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Sabbath School Lessons on Refiner's Fire
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About the Author
Bruce N. Cameron, J.D.
is the author of these Sabbath School lesson study outlines. He is the Reed Larson Professor of Labor Law at Regent University School of Law. Professor Cameron has devoted his life to promoting the Gospel and defending believers. In addition to teaching at an overtly Christian law school, he continues his 37 year practice of law which is limited to the litigation of constitutional rights and religious freedom cases for employees. He holds an undergraduate degree from Andrews University and a Doctor of Law from Emory University School of Law.
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Lesson 2: The Crucibles that Come *
Introduction: What should a committed Christian expect in life? The
Bible gives us all sorts of advice for living better lives.
Deuteronomy 28 promises us that if we bey God He will give us a
better life here on earth. On the other hand, if we are careless
about obeying God we will have a difficult life here. Why, then, do
we find these texts in the Bible which tell Christians to expect bad
things? Let's dive into our lesson and see what we can learn from the
- Don't Be Surprised
- Read Deuteronomy 28:1-8. What does God promise us if we
"fully obey" Him? (He promises us blessings. If you read
Deuteronomy 28:1-45 you will get the full flavor of this.
If you disobey God, your life will be pretty terrible and
- Read 1 Peter 4:12. After reading Deuteronomy 28, you bet
I'm surprised. Suffering is strange when placed against
the backdrop of Deuteronomy 28. If God does not change,
and His word is reliable, how do you explain these
apparently contradictory statements?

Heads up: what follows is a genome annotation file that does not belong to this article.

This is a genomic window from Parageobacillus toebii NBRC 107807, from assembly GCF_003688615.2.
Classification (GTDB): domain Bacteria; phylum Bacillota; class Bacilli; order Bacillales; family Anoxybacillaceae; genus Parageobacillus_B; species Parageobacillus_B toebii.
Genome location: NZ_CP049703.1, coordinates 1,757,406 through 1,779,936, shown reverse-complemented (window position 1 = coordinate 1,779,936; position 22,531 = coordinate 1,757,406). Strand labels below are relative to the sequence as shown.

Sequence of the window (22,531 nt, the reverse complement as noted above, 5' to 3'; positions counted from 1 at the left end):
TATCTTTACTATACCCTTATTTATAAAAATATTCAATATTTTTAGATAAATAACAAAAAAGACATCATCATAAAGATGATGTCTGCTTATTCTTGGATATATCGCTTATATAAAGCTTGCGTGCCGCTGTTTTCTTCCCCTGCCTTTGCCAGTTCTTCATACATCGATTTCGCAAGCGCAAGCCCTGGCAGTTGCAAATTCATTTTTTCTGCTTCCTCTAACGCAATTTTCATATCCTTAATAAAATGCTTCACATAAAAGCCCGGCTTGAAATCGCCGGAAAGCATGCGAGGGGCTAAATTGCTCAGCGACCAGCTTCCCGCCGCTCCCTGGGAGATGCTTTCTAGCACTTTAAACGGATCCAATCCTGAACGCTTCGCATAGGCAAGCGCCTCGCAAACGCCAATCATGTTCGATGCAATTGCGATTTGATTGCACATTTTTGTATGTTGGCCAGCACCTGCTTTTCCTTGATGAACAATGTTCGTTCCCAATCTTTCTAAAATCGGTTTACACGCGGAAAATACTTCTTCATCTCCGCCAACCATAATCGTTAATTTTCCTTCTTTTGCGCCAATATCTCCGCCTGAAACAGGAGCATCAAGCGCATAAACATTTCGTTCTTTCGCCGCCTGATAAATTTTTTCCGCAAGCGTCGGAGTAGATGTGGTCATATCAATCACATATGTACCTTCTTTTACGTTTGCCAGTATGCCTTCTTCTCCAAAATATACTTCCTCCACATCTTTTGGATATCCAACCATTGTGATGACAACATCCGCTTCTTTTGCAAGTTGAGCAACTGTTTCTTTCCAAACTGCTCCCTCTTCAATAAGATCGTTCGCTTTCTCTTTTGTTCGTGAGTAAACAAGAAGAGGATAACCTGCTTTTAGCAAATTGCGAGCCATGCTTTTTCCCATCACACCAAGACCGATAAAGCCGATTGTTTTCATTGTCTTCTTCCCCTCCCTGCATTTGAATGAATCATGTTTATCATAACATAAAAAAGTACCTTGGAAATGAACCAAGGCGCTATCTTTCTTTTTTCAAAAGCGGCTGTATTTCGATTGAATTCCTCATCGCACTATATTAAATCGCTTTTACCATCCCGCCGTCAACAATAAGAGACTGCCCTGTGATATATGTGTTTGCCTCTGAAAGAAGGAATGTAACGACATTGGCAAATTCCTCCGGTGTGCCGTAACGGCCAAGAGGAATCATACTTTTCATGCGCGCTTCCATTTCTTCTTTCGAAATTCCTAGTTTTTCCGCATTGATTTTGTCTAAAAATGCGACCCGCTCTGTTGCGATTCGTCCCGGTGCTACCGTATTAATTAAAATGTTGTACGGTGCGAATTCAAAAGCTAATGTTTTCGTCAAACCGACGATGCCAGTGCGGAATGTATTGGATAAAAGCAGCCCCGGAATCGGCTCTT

- Let's look at the context of 1 Peter 4:12. Continue by
reading 1 Peter 4:13-16. Should we expect to suffer for
our disobedience to God? (Yes. Peter says you can expect
to suffer as a meddler, murderer, or thief.)
- What seems to be the exception to the rule of obey
and prosper, disobey and suffer? (Peter points out
how Jesus suffered. Jesus was leading the charge in
the conflict between good and evil. As a result, He
was targeted by Satan and his followers. Peter says
we can expect the same thing.)
- Read 1 Peter 4:17-19. Peter continues in the vein of
Deuteronomy 28 by comparing those who follow God with
those who do not. Have our expected outcomes changed from
the Old Testament to the New Testament? (No! Peter says
"If you think you've got problems as a follower of Jesus,
imagine what is coming upon the unrighteous!")
- What seems to be the primary source of problems for
the unrighteous? (The judgment of God.)
- Read 1 Peter 5:8-9. Will our sufferings only come from
unbelievers who are unhappy that we follow Jesus? (No.
Satan is looking to harm us.)
- If Satan is looking to harm the followers of Jesus,
what good is it to "be self-controlled and alert?"
(This suggests that Satan is looking to cause us to
sin - which will then trigger our suffering.)
- Is it only our sin that causes us to suffer?
(The sense of verse 9 is that our suffering
causes us to consider abandoning our faith. It
refers to "our brothers" undergoing the same
kind of suffering. Thus, we are suffering
attacks of Satan even though we are obedient.)
- Read 1 Peter 5:10-11. Will God return us to a state of
blessing if we are faithful? (Yes. We suffer "a little
- Is this state of blessing here on earth? (The text
does not specifically say, but it refers to us being
called to "eternal glory in Christ." That is a
reference to heaven.)
- No Excuses
- Read Romans 1:18-20. Are you getting the picture that life
might not be perfect? (Good thing we studied Psalms 23
last week!) If we obey, Satan is prowling around to harm
us. If we disobey, the wrath of God is being revealed to
- Does anyone have an excuse for disobeying God?